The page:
Description of SPDR Select Sector Fund - Utilities

SPDR Select Sector Fund - Utilities ETF

Statistics of SPDR Select Sector Fund - Utilities (YTD)

What do these metrics mean? [Read More] [Hide]

TotalReturn:

'The total return on a portfolio of investments takes into account not only the capital appreciation on the portfolio, but also the income received on the portfolio. The income typically consists of interest, dividends, and securities lending fees. This contrasts with the price return, which takes into account only the capital gain on an investment.'

Applying this definition to our asset in some examples:
  • The total return, or increase in value over 5 years of SPDR Select Sector Fund - Utilities is 65.4%, which is smaller, thus worse compared to the benchmark SPY (67.9%) in the same period.
  • Compared with SPY (46.6%) in the period of the last 3 years, the total return, or performance of 31.3% is smaller, thus worse.

CAGR:

'Compound annual growth rate (CAGR) is a business and investing specific term for the geometric progression ratio that provides a constant rate of return over the time period. CAGR is not an accounting term, but it is often used to describe some element of the business, for example revenue, units delivered, registered users, etc. CAGR dampens the effect of volatility of periodic returns that can render arithmetic means irrelevant. It is particularly useful to compare growth rates from various data sets of common domain such as revenue growth of companies in the same industry.'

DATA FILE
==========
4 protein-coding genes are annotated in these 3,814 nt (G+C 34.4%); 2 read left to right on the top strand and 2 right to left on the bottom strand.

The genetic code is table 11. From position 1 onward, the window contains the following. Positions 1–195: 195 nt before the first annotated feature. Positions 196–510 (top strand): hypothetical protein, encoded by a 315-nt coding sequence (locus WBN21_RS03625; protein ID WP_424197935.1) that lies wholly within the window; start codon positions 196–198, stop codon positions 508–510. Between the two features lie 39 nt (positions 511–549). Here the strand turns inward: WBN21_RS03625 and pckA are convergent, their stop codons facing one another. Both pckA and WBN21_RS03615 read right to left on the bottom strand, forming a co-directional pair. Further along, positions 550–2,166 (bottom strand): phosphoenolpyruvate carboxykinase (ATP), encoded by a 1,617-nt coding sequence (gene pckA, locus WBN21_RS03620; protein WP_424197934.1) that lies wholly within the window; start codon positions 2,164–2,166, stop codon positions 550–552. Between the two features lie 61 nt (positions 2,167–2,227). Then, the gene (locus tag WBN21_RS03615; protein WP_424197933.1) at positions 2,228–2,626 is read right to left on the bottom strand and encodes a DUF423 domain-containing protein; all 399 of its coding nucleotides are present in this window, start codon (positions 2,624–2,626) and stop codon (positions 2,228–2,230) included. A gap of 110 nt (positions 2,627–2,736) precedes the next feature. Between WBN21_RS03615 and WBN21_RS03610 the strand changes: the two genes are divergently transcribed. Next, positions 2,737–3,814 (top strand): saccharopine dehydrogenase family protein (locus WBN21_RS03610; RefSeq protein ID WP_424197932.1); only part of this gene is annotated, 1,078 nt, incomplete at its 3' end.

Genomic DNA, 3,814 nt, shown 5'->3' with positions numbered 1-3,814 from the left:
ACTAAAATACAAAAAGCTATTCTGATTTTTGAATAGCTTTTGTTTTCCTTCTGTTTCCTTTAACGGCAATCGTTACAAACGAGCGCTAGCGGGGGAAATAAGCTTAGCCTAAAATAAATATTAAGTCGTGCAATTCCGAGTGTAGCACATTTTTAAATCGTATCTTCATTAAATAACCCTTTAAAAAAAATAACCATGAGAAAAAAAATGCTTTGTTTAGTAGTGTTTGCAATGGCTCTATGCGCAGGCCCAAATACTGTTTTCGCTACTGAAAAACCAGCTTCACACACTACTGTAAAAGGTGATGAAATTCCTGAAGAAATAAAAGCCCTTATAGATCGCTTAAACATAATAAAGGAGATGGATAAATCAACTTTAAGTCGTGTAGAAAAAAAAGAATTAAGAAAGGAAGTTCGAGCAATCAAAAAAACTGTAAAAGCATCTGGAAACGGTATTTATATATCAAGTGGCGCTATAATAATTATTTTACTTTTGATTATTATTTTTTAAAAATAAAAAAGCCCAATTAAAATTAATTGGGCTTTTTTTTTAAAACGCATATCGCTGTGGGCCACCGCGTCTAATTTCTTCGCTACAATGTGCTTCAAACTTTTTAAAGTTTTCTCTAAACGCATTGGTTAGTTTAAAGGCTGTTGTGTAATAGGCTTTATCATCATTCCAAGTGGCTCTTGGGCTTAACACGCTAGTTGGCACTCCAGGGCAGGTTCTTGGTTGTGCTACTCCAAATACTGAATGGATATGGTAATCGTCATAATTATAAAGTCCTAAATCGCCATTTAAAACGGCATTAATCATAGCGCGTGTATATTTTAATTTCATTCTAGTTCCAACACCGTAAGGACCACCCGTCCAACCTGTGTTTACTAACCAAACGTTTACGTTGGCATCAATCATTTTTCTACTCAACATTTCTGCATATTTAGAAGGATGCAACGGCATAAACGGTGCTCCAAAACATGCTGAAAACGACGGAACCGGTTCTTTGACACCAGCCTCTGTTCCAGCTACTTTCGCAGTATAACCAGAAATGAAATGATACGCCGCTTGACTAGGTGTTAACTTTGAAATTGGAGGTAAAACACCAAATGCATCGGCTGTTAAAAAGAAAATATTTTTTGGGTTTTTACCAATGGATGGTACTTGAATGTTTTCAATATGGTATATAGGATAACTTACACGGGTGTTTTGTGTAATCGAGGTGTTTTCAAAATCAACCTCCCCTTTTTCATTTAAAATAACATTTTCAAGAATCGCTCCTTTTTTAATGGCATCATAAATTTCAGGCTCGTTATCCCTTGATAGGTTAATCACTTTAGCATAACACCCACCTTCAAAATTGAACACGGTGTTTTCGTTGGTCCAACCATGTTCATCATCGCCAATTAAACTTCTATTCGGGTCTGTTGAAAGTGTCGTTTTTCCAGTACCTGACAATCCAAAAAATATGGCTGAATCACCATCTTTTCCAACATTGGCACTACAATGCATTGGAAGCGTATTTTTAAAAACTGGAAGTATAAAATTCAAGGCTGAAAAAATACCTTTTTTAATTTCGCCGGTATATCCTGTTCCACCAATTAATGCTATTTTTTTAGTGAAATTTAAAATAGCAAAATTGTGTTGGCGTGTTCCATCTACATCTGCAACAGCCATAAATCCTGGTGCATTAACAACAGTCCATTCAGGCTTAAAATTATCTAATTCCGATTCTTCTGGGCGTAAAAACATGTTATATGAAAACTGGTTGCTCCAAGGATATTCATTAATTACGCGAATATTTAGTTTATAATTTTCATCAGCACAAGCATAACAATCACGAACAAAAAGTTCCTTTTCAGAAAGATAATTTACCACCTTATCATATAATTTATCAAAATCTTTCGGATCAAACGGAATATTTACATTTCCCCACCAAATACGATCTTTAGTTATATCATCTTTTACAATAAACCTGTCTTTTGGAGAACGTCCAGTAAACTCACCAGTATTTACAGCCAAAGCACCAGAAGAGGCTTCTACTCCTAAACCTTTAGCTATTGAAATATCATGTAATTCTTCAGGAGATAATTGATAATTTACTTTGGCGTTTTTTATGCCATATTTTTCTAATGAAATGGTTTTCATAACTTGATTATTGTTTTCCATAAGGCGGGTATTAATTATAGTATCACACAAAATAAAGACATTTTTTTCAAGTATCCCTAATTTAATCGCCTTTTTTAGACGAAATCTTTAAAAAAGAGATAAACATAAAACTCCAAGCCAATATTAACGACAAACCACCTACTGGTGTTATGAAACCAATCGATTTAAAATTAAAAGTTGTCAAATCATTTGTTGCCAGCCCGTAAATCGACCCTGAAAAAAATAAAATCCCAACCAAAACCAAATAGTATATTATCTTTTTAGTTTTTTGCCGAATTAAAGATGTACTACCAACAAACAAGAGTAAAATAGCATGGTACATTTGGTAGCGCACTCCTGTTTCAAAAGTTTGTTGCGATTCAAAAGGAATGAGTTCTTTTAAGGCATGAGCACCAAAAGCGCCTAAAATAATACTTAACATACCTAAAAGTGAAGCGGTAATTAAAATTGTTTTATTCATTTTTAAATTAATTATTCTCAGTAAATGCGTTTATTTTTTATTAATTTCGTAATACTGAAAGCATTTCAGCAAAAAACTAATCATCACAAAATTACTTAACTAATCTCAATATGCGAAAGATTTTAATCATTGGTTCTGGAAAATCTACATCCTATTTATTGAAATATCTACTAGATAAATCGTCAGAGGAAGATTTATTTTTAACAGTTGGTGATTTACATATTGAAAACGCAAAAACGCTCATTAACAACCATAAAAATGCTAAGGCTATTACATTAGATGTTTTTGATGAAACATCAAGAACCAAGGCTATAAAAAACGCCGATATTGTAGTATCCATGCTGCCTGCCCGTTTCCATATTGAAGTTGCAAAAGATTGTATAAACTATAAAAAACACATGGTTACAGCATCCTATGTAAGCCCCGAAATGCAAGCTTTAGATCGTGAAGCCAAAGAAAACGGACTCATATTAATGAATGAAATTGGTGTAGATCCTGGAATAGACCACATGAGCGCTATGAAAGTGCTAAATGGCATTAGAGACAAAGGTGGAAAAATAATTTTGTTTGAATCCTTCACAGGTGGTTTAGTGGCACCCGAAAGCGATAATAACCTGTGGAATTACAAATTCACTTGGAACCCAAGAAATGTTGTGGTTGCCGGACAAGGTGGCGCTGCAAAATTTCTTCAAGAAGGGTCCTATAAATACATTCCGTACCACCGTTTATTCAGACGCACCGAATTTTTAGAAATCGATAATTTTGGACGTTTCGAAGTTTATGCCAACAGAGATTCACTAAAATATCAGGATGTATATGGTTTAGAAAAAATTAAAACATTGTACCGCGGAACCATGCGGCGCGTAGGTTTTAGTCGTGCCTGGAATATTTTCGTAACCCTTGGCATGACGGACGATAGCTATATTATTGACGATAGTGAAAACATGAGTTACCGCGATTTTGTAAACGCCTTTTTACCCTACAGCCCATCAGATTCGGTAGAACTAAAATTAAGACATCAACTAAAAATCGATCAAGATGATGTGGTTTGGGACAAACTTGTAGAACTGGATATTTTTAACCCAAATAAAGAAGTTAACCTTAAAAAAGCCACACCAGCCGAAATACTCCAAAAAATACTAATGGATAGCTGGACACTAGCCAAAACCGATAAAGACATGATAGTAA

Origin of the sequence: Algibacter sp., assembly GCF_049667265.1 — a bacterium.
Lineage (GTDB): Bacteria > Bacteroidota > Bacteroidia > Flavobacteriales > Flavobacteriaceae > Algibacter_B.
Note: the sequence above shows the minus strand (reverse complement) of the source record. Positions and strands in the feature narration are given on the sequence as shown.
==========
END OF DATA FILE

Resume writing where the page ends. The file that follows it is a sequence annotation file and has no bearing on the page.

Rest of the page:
Applying this definition to our asset in some examples:
  • The compounded annual growth rate (CAGR) over 5 years of SPDR Select Sector Fund - Utilities is 10.6%, which is smaller, thus worse compared to the benchmark SPY (10.9%) in the same period.
  • Looking at annual performance (CAGR) in of 9.5% in the period of the last 3 years, we see it is relatively lower, thus worse in comparison to SPY (13.6%).

Volatility:

'Volatility is a statistical measure of the dispersion of returns for a given security or market index. Volatility can either be measured by using the standard deviation or variance between returns from that same security or market index. Commonly, the higher the volatility, the riskier the security. In the securities markets, volatility is often associated with big swings in either direction. For example, when the stock market rises and falls more than one percent over a sustained period of time, it is called a 'volatile' market.'

Using this definition on our asset we see for example:
  • Compared with the benchmark SPY (13.3%) in the period of the last 5 years, the historical 30 days volatility of 14.5% of SPDR Select Sector Fund - Utilities is greater, thus worse.
  • During the last 3 years, the historical 30 days volatility is 13.5%, which is greater, thus worse than the value of 12.5% from the benchmark.

DownVol:

'Downside risk is the financial risk associated with losses. That is, it is the risk of the actual return being below the expected return, or the uncertainty about the magnitude of that difference. Risk measures typically quantify the downside risk, whereas the standard deviation (an example of a deviation risk measure) measures both the upside and downside risk. Specifically, downside risk in our definition is the semi-deviation, that is the standard deviation of all negative returns.'